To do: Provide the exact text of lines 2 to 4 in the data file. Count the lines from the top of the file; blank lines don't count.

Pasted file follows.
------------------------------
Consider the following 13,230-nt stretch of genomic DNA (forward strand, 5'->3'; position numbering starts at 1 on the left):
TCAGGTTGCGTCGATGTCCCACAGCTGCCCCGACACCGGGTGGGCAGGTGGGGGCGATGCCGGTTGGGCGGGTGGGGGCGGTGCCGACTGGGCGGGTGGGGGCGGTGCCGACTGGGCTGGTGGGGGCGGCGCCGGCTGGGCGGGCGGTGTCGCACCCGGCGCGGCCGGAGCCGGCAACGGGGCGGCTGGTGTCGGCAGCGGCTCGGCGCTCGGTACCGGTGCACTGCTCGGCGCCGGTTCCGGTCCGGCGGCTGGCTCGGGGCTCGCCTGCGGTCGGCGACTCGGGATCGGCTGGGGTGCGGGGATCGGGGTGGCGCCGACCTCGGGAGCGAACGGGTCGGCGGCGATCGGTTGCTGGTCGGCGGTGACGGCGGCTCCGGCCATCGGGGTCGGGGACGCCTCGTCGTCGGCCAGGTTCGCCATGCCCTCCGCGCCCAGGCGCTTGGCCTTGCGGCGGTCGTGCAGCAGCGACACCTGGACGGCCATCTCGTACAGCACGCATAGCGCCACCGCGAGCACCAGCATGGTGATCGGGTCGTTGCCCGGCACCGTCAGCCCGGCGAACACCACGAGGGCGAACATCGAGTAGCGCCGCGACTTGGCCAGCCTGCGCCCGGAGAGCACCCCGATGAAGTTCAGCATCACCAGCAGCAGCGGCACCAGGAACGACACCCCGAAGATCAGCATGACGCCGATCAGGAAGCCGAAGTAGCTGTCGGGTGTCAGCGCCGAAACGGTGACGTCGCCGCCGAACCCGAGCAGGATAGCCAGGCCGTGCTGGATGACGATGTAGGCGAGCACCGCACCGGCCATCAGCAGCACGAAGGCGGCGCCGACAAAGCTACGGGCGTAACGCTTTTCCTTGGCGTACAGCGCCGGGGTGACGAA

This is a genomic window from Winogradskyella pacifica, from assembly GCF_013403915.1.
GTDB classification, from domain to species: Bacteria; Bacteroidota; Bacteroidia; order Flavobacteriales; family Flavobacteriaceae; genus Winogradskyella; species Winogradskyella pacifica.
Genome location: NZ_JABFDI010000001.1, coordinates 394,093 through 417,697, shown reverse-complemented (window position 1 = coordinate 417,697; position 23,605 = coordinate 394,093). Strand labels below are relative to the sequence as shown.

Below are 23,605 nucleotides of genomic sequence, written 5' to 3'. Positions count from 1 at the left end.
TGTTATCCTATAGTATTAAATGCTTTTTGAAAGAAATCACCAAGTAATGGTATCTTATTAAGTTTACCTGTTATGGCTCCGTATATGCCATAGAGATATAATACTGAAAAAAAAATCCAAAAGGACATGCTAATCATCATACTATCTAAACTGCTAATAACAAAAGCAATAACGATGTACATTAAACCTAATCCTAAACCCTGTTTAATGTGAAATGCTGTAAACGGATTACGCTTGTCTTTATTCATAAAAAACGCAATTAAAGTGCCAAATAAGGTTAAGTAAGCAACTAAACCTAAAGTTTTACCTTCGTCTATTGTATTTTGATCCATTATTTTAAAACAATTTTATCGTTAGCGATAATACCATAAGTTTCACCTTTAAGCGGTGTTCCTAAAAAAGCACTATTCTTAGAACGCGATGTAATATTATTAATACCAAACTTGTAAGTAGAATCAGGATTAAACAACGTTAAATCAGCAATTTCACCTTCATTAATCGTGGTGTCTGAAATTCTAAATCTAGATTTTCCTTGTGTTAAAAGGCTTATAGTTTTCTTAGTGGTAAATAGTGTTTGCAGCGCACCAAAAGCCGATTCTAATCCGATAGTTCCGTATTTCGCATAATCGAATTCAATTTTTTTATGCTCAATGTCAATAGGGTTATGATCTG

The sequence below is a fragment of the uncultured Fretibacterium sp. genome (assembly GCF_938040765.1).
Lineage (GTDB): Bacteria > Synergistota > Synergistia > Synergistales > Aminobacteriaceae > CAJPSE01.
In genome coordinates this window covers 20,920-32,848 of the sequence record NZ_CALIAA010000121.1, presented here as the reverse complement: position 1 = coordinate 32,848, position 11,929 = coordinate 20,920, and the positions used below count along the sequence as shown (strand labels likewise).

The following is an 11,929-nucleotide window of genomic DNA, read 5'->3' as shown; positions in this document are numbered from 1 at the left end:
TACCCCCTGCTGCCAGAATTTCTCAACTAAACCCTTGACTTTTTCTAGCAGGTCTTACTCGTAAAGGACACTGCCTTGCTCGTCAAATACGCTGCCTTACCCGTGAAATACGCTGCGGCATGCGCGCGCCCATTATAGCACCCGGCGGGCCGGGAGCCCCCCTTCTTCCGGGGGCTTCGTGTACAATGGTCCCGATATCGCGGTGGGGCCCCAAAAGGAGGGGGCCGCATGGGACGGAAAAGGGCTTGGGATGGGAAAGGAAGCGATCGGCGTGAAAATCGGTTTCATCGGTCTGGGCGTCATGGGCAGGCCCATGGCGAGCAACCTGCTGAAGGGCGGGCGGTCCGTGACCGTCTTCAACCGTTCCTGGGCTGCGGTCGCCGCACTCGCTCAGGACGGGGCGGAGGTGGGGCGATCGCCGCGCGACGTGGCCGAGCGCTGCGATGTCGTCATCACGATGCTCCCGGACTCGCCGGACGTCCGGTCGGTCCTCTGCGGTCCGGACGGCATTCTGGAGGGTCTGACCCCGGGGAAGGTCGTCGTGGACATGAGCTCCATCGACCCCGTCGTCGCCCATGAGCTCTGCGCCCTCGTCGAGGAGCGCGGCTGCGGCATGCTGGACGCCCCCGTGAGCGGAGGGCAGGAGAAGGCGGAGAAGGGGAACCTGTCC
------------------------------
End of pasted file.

TCAGGTTGCGTCGATGTCCCACAGCTGCCCCGACACCGGGTGGGCAGGTGGGGGCGATGCCGGTTGGGCGGGTGGGGGCGGTGCCGACTGGGCGGGTGGGGGCGGTGCCGACTGGGCTGGTGGGGGCGGCGCCGGCTGGGCGGGCGGTGTCGCACCCGGCGCGGCCGGAGCCGGCAACGGGGCGGCTGGTGTCGGCAGCGGCTCGGCGCTCGGTACCGGTGCACTGCTCGGCGCCGGTTCCGGTCCGGCGGCTGGCTCGGGGCTCGCCTGCGGTCGGCGACTCGGGATCGGCTGGGGTGCGGGGATCGGGGTGGCGCCGACCTCGGGAGCGAACGGGTCGGCGGCGATCGGTTGCTGGTCGGCGGTGACGGCGGCTCCGGCCATCGGGGTCGGGGACGCCTCGTCGTCGGCCAGGTTCGCCATGCCCTCCGCGCCCAGGCGCTTGGCCTTGCGGCGGTCGTGCAGCAGCGACACCTGGACGGCCATCTCGTACAGCACGCATAGCGCCACCGCGAGCACCAGCATGGTGATCGGGTCGTTGCCCGGCACCGTCAGCCCGGCGAACACCACGAGGGCGAACATCGAGTAGCGCCGCGACTTGGCCAGCCTGCGCCCGGAGAGCACCCCGATGAAGTTCAGCATCACCAGCAGCAGCGGCACCAGGAACGACACCCCGAAGATCAGCATGACGCCGATCAGGAAGCCGAAGTAGCTGTCGGGTGTCAGCGCCGAAACGGTGACGTCGCCGCCGAACCCGAGCAGGATAGCCAGGCCGTGCTGGATGACGATGTAGGCGAGCACCGCACCGGCCATCAGCAGCACGAAGGCGGCGCCGACAAAGCTACGGGCGTAACGCTTTTCCTTGGCGTACAGCGCCGGGGTGACGAA

This is a genomic window from Winogradskyella pacifica, from assembly GCF_013403915.1.
GTDB classification, from domain to species: Bacteria; Bacteroidota; Bacteroidia; order Flavobacteriales; family Flavobacteriaceae; genus Winogradskyella; species Winogradskyella pacifica.